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Art Rooney Jr. Visit Breaks Lunch With Books Record

June 16, 2010
By LINDA COMINS

WHEELING - Art Rooney Jr., the second son of Pittsburgh Steelers founder Arthur J. Rooney Sr., spoke in Wheeling Tuesday, offering an insider's view of the Steelers' glory years and sharing personal recollections of his legendary father, known to everyone else as "The Chief."

Rooney, 75, and Pittsburgh sportswriter Jim O'Brien gave a two-hour presentation for the Ohio County Public Library's Lunch With Books series. An audience of 168 people listened in rapt attention as the speakers told of the late Rooney's outgoing personality and recalled the family's connections to the Wheeling area.

"It was the highest attendance in the 13-year history of the Lunch With Books program," said Sean Duffy, the library's adult programming coordinator.

Article Photos

Photo by Linda Comins
Art Rooney Jr., left, and Pittsburgh sportswriter Jim O’Brien share stories about Rooney’s late father, Pittsburgh Steelers founder Arthur J. Rooney Sr., in Wheeling Tuesday.

Art Rooney Sr., and his brother, who became a Franciscan friar and missionary, played baseball with the Wheeling Stogies, and a photograph of them in their Stogies uniforms is on the cover of Art Jr.'s memoir, "Ruanaidh" (Irish Gaelic for Rooney).

"I used a picture of Dad and his brother playing baseball in Wheeling, W.Va., because I knew he'd like that," he said.

He added that the Steelers held training camp at West Liberty for a time.

Art Rooney Jr., who served as the team's scouting director during the formation of the Super Bowl teams of the 1970s, related that his father missed seeing Franco Harris' "Immaculate Reception" and subsequent touchdown because he was on the stadium elevator at that pivotal moment. Prior to that play, he explained, "It looked like we had lost the game. My Dad was going down to the dressing room. He thought we were going to lose, and he wanted to tell the players it had been a great season ... He never got to see that (play)."

O'Brien shared what he called "the best story I've ever heard about Art Rooney." When the senior Rooney's wife died, a friend was at the funeral home and encountered a high school classmate whose father had died and was being shown at the same funeral parlor.

The man went to the other room to pay his respects to the classmate's father and noticed that there were few flowers and few names in the guest book. After the man returned, Art Rooney Sr. asked where he had gone; the Steelers owner went immediately to the other room and learned that the dead man was a retired city firefighter named McNamara. Later, when an Allegheny County commissioner and the Pittsburgh mayor arrived to pay their respects to Mrs. Rooney, Rooney Sr. told them, "Be sure to go back and offer your condolences to our friend McNamara," O'Brien said.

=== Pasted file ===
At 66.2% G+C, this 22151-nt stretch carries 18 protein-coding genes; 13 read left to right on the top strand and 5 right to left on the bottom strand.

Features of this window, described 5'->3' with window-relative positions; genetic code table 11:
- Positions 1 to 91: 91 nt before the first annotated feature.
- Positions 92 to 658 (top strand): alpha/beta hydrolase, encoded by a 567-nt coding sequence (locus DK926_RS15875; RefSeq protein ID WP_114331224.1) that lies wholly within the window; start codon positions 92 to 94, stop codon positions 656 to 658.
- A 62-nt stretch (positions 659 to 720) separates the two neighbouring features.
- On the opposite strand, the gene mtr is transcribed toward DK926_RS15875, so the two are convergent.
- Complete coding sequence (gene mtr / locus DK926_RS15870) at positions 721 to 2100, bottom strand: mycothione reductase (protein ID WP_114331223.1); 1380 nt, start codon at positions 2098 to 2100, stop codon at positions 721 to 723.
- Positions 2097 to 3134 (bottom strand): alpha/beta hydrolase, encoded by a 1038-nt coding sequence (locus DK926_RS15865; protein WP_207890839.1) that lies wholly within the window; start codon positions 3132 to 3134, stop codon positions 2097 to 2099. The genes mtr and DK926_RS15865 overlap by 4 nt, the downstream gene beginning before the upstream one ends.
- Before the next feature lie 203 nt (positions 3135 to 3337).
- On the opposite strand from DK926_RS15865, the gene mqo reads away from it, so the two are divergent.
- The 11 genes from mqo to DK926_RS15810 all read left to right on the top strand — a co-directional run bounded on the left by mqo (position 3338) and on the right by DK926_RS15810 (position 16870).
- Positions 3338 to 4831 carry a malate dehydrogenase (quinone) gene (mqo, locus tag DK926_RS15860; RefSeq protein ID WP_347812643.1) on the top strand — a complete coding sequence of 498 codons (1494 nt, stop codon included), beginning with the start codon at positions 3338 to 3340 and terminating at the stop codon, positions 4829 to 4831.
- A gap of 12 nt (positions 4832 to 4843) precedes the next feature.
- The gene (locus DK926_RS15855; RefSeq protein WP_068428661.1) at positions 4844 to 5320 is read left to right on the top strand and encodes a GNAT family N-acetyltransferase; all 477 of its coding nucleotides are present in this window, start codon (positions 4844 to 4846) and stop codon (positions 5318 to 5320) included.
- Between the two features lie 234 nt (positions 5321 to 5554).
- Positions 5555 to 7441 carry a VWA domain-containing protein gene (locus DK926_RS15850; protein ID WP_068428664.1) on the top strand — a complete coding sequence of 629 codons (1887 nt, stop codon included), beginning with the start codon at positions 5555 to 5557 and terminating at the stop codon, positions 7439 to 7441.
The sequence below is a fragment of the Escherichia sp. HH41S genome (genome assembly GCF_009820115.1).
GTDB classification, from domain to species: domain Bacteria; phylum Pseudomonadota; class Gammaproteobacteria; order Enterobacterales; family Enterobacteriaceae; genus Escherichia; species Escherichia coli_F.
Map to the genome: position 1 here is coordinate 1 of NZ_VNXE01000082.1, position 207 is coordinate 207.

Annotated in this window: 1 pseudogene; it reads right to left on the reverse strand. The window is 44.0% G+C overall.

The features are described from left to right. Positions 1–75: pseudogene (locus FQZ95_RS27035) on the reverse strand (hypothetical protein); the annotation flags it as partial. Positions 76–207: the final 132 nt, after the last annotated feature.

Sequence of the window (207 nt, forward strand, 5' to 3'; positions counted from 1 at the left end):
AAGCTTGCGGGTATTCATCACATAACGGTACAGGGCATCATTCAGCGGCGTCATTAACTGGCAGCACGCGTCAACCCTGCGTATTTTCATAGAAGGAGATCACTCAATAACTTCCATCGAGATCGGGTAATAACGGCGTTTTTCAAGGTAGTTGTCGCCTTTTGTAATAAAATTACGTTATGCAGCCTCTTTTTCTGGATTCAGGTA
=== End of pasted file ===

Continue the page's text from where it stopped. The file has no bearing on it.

When a florist's deliveryman arrived at the funeral home with both arms loaded with floral tributes to Mrs. Rooney, her widower told him, "Mrs. Rooney has enough flowers. Take these back to Mr. McNamara." The next day, the observer related to O'Brien, "The room looked like Phipps Conservatory," with flowers filling the room where McNamara's casket rested, and McNamara's guest book bore signatures of Steelers stars, Oakland Raiders owner Al Davis and National Football League Commissioner Pete Rozelle, who had paid their respects to the stranger at Rooney's urging.

"That story tells you all you need to know about why Art Rooney is Art Rooney," O'Brien concluded.

The younger Rooney said his father set a good example: "We never heard him swear. We never heard him tell a dirty story. He was always respectful of women. He told his sons, 'Always treat people the way you want to be treated. But don't allow them to mistake kindness for weakness."' The Steelers founder "never really knew a stranger. He just liked people," his son said.

An unassuming man, the elder Rooney always wore a sweater, golf shirt and tie to the office and could be found picking up papers and trash from ashtrays in the hallways, his son said. After one such encounter, a rookie player told Joe Greene that he'd met "the nicest guy. He has to be one of the janitors." Greene informed the "green" player that the man actually "owns the place."

O'Brien said groundskeeper Steve "Dirt" Denardo told him that one time, "The Chief" and the Catholic archbishop of New York were on their way to the Allegheny Club at Three Rivers Stadium, when a new elevator operator stopped them because they weren't carrying membership cards. Without making a fuss, Rooney turned and said, "I have to go back to the office."

The team owner and the archbishop were intercepted by the groundskeeper, who interceded with the elevator operator to get them into the exclusive club.

 
 

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